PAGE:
Surely most of us have followed the terrible news about drowning refugees desperate to

picture by Mauricio Lima for The New York Times, bicycles from refugees pile up at the Russian-Norwegian border - in the Arctic at almost 70 degrees northern latitude
picture by Mauricio Lima for The New York Times, bicycles from refugees pile up at the Russian-Norwegian border – in the Arctic at almost 70 degrees northern latitude

reach Europe – and many may have thought that “well all that’s what the poor people have to cope with there in the South, Sicily, Turkey, Greece.” But guess what: some refugees have opened the Arctic route for entering Europe. Colleague Patty Gray just alerted me to this article in the New York times, entitled “Bypassing the Risky Sea, Refugees Reach Europe Through the Arctic” by Andrew Higgins, check it out. As sad as it is that these people have to travel all the way up to the Arctic where they hardly intend to stay – this is probably an amazing case study for an ethnography of cross-border relations! As Anna Stammler-Gossmann has written, Arctic Russian border  crossings like this were used by shuttle traders to bring car tyres, coffee, and clothes to Russia.

Russian Arctric border: a no-go for pedestrians. Photo by Herman Jelstad, May 2012
Russian Arctic border: a no-go for pedestrians. Photo by Herman Jelstad, May 2012

Now it’s people, and different from the southern European borders, they don’t need criminal people-traders to bring them. They can cross the border themselves! To be honest, several times already I was annoyed by this practice at the border that you are not allowed to cross it on foot. Therefore the poor refugees have to buy bicycles in the closest Russian town, Nickel’, just to cross the border and then get them confiscated by the Norwegians! What’s that good for? Above all, my cyclists’ heart hurts when I see all these nice bicycles piled up. But maybe someone doing an ethnography of this new migration route would identify this as modern-day resource distribution – but from refugees to one of the world’s richest countries – Norway.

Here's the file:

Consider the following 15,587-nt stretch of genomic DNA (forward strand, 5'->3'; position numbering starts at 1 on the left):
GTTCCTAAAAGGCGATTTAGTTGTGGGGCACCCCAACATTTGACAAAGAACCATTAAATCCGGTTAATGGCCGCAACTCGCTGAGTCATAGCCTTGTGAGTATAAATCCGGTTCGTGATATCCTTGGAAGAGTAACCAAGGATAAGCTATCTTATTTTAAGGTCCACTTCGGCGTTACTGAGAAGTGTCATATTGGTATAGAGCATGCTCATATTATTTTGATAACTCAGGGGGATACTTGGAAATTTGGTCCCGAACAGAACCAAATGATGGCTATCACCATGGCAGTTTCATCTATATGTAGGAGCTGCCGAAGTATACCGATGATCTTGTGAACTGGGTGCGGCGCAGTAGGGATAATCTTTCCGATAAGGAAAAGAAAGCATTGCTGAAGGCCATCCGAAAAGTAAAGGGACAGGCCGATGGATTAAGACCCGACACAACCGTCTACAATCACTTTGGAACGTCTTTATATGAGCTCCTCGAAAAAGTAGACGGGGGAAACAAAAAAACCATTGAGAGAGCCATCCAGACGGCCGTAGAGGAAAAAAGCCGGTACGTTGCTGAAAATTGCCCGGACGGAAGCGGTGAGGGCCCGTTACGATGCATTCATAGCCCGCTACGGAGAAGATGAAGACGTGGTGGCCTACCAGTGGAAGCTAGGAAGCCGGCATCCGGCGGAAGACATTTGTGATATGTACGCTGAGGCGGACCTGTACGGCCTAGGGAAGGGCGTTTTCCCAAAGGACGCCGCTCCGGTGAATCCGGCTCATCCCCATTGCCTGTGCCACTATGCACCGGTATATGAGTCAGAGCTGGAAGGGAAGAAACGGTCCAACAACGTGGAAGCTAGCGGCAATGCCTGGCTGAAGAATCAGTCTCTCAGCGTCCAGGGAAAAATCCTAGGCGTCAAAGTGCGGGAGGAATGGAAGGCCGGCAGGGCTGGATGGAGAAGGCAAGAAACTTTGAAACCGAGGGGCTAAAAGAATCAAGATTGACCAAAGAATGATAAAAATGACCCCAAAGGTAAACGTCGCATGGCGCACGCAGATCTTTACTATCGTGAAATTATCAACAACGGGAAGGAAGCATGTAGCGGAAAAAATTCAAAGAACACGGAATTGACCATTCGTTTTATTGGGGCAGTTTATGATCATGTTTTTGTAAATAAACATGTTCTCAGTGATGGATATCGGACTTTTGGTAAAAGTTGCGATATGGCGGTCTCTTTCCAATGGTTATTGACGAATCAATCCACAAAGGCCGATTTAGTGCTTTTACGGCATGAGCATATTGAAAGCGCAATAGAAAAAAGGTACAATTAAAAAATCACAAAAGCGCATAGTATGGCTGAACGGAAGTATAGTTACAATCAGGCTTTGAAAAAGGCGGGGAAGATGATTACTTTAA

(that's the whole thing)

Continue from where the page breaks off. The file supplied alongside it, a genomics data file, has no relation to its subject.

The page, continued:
Mobile Roots – Rethinking Indigenous and Transnational ties

The University of Lapland invites proposals for workshops for this interesting conference, in October 2015. I think we Arctic Anthropologists have a lot to say about this! Would someone like to propose a workshop, or then later submit a paper?

Mobility and roots: Taxi tank on Yamal 2011
Mobility and roots: Taxi tank on Yamal 2011


12th International ETMU Days conference 22–23 October 2015 University of Lapland, Rovaniemi, Finland

Conference theme:

Mobility across borders is an everyday feature of life for many people across the globe. Continue reading “Mobile Roots – Rethinking Indigenous and Transnational ties”